How the Race Finished
It was a nail-biting finish in the second stage of the Vuelta a Burgos Feminas, with the 21-year old Matilde Vitillo (BePink) taking the win from the breakaway, seconds ahead of the peloton. Despite the breakaway’s advantage collapsing from seven minutes with 40km to go, to mere seconds as the finish line approached, they clung on. Vitillo launched her sprint early; Nina Buijsman (Human Powered Health) pushed her all the way to the line, but was just edged out by Vitillo.
Behind them, Kopecky won the sprint from the peloton, but lost the leader’s jersey, which will now be worn by 26-year old Jennifer Ducuara (Colombia Tierra de Atletas), in her first WWT stage race.
The Main Action
It took a long time for a break to be established: Mieke Kröger (Human Powered Health) and Lara Vieceli (Ceratizit-WNT) made a stab at it, but were quickly caught. Eventually, a leading group of seven were established: Vieceli again, with Nina Buysman (Human Powered Health), , Jennifer Ducuara (Colombia Tierra de Atletas), Aranza Villalon (Eneicat – RBH Global), Maaike Coljé (Massi Tactic), and Matilde Vitillo and Nora Jencusova (both BePink). They built up a sizable lead: with 40km to go, they had over 7 minutes on the peloton.
Behind them, Natalia Franco (WCC Team), Catalina Soto (Bizkaia – Durango), and Andrea Ramirez (Massi Tactic) were engaged in an ultimately fruitless chase to join them. In the peloton, there were some riders notably in difficulty: Marta Cavalli (FDJ Nouvelle-Aquitaine Futuroscope), a star in the Ardennes classics, abandoned the race after a crash, and Pauliena Rooijakkers (Canyon//SRAM) yo-yoed off the back of the peloton, after being caught out several times in echelons yesterday.
SD Worx worked a little to reduce the gap to the break to only six minutes, but then disappeared; instead, it was Canyon//SRAM who took up the position. As the breakaway hit the final climb, the Alto de Humada, their lead started to slip away. Kasia Niewiadoma set a blistering pace on the front, breaking apart the peloton behind her, and eating into that gap. Elise Chabbey then took over the lead on the descent.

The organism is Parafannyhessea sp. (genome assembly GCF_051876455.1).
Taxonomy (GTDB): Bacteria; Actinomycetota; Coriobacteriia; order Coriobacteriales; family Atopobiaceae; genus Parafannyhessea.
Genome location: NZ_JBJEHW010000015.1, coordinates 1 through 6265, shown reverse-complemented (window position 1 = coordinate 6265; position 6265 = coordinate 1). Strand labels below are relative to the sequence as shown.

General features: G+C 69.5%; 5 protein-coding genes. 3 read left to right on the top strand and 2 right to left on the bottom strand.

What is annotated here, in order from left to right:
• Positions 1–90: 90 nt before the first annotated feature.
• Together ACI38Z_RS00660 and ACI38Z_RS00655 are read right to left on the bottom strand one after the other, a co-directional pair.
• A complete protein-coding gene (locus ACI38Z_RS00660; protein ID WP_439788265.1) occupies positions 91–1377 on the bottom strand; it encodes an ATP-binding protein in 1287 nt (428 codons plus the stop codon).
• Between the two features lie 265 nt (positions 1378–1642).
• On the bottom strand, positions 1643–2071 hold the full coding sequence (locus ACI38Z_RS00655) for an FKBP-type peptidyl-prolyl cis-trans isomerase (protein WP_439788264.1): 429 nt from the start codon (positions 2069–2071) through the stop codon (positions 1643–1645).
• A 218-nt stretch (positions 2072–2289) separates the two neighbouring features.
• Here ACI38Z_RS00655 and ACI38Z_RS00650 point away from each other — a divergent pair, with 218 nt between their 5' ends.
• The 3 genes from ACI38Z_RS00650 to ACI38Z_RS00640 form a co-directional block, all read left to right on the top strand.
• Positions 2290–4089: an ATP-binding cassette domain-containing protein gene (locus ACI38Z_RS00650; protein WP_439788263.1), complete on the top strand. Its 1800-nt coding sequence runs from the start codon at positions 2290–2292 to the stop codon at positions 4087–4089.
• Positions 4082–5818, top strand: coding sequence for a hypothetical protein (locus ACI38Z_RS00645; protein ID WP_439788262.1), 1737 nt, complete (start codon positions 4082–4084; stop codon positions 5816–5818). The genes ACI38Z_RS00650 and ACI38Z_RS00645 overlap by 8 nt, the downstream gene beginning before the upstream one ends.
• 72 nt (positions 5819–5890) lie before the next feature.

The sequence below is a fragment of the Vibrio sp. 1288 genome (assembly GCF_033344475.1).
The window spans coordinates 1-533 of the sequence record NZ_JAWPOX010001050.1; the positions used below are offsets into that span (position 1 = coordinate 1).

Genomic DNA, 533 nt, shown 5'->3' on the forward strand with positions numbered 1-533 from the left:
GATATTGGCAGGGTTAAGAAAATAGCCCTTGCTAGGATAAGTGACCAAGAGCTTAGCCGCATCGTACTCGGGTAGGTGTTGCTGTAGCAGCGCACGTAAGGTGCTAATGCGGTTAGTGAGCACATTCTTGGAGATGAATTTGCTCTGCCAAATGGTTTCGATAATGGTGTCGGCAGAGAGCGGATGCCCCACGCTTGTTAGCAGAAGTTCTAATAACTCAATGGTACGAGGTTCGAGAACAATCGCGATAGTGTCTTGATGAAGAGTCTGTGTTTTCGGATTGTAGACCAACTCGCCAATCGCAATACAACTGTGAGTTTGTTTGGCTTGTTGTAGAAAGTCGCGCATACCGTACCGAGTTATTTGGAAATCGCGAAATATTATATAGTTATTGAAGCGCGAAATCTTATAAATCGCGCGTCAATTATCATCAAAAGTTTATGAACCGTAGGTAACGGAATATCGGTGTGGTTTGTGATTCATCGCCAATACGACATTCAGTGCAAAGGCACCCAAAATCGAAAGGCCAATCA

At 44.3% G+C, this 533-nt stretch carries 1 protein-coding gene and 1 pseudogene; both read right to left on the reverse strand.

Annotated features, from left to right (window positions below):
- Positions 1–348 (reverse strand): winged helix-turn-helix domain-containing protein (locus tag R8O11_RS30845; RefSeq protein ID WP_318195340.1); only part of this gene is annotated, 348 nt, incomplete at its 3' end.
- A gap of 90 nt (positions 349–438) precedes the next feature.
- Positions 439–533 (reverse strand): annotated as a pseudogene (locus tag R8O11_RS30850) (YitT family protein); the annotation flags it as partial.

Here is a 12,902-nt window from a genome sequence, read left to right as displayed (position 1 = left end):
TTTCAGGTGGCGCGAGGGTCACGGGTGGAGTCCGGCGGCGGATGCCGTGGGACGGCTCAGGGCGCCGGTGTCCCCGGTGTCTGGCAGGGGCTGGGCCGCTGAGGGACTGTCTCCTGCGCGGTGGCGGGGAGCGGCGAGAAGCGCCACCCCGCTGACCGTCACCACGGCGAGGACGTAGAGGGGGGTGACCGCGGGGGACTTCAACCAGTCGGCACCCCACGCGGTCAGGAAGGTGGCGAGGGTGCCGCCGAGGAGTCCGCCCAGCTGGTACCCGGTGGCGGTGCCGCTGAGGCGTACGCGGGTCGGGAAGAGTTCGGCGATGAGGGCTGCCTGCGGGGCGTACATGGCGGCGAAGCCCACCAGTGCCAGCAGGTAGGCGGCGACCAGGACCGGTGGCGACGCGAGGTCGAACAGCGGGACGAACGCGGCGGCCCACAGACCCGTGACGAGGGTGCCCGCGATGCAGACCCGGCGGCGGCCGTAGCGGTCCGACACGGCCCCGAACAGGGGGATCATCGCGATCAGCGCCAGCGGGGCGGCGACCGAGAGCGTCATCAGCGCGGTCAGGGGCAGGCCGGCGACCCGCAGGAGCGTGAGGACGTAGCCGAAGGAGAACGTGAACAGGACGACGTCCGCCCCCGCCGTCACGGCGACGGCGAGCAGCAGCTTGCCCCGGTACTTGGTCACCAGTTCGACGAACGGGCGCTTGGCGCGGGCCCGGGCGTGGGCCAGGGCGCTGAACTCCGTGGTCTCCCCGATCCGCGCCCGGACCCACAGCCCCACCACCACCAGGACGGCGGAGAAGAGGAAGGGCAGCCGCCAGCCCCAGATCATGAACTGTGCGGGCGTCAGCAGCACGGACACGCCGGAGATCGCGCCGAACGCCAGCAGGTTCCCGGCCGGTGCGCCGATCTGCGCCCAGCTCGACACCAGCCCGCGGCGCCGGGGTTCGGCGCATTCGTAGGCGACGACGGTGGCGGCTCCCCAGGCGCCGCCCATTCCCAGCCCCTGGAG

With twenty kilometres left, and four minutes for the breakaway, it seemed as if they stood a chance, but as Liv Racing and DSM came to the front, seeking a sprint finish, their gap continued to melt away. Attacks went from the peloton: Amanda Spratt (BikeExchange), then Grace Brown (FDJ Nouvelle-Aquitaine), but both were dragged back. With the pace rising, splits began to appear in the peloton.
The break continued to work together; for many of them, it was a chance for their first professional win, and for Ducuara, who finished on the same time as Kopecky yesterday, it was a chance to lead the race. With seven kilometres to go, they had just over a minute. The peloton’s chase was fading a little, the cohesion fractured by attacks, but as Trek and DSM came to the front, the break’s lead started to collapse.
In the final kilometre, they had less than twenty seconds, but they pushed on, and the peloton couldn’t quite catch them. The twenty-one year old Matilde Vitillo was the first to launch her sprint, streaking ahead of the group; Nina Buijsman followed her, coming agonisingly close, but was just edged out by the Italian. Lotte Kopecky won the sprint from the peloton, but came over the line six seconds too late.
This is the first professional win for Matilde Vitillo, and BePink’s first ever WWT-level win.
The new leader of the GC is Jennifer Ducuara, from Colombia Tierra de Atletas, in the first World Tour race of her career, with Lotte Kopecky (SD Worx) in second place, six seconds down. Lara Vieceli (Ceratizit-WNT) still leads the mountains classification, after being in breaks two days in a row, while Lotte Kopecky continues to lead the points classification, with Matilde Vitillo and Tereza Neumanova (Liv Racing) just behind her.